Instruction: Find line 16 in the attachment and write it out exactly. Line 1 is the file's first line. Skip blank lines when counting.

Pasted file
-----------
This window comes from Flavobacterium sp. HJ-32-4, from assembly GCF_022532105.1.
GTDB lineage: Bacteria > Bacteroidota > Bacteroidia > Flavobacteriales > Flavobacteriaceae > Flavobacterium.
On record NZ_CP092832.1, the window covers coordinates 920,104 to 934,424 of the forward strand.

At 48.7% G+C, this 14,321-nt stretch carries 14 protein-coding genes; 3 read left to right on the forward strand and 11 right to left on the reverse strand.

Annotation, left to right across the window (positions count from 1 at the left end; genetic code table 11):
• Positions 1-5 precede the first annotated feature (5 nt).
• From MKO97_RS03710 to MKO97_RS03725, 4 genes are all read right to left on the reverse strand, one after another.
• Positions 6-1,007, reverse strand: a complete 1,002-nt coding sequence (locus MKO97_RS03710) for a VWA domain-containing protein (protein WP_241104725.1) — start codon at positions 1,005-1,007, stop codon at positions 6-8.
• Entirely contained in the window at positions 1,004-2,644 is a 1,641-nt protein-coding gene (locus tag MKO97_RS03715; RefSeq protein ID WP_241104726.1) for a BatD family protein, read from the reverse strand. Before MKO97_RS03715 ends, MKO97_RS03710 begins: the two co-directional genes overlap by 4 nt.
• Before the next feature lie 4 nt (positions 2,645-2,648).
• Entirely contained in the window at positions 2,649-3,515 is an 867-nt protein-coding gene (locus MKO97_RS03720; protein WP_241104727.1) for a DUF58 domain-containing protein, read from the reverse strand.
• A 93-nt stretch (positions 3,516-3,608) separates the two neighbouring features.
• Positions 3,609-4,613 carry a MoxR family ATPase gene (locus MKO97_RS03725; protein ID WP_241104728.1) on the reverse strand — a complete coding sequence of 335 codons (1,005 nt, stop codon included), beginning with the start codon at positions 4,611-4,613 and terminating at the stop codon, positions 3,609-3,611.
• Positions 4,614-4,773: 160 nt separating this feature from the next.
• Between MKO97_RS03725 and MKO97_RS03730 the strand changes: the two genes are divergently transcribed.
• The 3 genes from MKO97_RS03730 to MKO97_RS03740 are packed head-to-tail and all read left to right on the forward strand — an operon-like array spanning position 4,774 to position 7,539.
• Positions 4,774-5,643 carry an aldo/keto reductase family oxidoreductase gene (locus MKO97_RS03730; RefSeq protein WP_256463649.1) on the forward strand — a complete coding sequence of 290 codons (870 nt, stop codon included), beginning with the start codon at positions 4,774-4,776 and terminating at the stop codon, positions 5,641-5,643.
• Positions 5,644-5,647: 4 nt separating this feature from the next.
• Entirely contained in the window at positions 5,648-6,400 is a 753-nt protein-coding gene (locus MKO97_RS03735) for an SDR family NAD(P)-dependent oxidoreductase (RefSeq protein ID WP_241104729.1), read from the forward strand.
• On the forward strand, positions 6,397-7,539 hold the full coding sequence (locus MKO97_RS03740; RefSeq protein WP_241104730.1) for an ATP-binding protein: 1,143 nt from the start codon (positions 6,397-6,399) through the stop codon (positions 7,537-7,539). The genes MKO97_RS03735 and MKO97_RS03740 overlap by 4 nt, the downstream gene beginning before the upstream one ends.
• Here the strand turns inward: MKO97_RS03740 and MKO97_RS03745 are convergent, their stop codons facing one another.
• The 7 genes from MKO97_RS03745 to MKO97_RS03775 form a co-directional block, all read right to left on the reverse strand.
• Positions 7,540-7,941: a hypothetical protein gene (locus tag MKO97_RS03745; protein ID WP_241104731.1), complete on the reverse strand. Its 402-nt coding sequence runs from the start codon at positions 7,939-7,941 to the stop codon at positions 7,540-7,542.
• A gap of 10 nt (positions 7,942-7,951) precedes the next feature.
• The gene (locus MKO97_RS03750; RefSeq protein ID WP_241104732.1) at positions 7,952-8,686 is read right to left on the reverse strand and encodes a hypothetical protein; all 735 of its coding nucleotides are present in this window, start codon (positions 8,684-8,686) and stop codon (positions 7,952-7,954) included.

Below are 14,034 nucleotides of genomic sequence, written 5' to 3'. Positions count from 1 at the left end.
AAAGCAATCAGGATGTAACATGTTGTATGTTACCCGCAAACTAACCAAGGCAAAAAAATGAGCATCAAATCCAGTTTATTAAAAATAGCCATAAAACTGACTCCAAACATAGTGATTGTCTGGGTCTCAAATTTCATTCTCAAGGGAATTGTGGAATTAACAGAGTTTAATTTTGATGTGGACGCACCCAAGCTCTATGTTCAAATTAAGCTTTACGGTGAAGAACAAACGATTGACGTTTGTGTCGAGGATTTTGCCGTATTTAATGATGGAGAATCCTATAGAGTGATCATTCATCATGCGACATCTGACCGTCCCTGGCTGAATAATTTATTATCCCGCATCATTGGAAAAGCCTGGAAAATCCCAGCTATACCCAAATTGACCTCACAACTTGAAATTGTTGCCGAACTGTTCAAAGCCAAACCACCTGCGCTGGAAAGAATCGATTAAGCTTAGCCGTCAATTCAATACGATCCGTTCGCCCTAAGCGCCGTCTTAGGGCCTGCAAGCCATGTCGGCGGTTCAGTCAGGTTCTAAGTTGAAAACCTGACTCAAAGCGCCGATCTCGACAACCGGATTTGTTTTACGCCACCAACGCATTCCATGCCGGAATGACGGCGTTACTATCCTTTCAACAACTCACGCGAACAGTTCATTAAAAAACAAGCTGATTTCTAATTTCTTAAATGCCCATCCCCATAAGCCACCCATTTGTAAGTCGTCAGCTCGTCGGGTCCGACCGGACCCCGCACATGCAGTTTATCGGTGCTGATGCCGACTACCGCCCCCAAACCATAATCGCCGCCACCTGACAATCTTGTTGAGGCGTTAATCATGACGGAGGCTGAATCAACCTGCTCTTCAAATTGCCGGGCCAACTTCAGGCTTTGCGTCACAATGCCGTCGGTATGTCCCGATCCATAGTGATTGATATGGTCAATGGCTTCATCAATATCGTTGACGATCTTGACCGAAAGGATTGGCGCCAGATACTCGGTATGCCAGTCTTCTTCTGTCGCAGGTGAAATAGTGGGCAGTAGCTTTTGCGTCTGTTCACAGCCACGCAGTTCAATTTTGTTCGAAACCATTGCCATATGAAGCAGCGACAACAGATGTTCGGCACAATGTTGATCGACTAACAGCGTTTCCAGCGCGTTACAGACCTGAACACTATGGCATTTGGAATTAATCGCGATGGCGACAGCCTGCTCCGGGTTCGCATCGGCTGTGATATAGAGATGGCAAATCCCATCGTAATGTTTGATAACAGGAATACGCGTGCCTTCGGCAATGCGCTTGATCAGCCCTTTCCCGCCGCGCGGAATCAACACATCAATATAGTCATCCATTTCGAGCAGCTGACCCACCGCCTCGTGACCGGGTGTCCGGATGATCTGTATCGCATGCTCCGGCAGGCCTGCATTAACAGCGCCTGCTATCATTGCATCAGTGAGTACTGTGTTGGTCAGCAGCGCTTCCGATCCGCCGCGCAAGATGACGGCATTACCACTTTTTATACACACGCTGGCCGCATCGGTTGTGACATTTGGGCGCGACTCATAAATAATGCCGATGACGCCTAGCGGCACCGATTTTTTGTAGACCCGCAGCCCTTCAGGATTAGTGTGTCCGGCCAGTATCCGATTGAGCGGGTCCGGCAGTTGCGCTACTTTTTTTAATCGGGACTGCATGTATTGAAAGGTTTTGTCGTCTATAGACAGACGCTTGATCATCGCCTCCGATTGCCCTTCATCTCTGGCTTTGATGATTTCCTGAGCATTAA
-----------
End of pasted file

• The 3 genes from MKO97_RS03730 to MKO97_RS03740 are packed head-to-tail and all read left to right on the forward strand — an operon-like array spanning position 4,774 to position 7,539.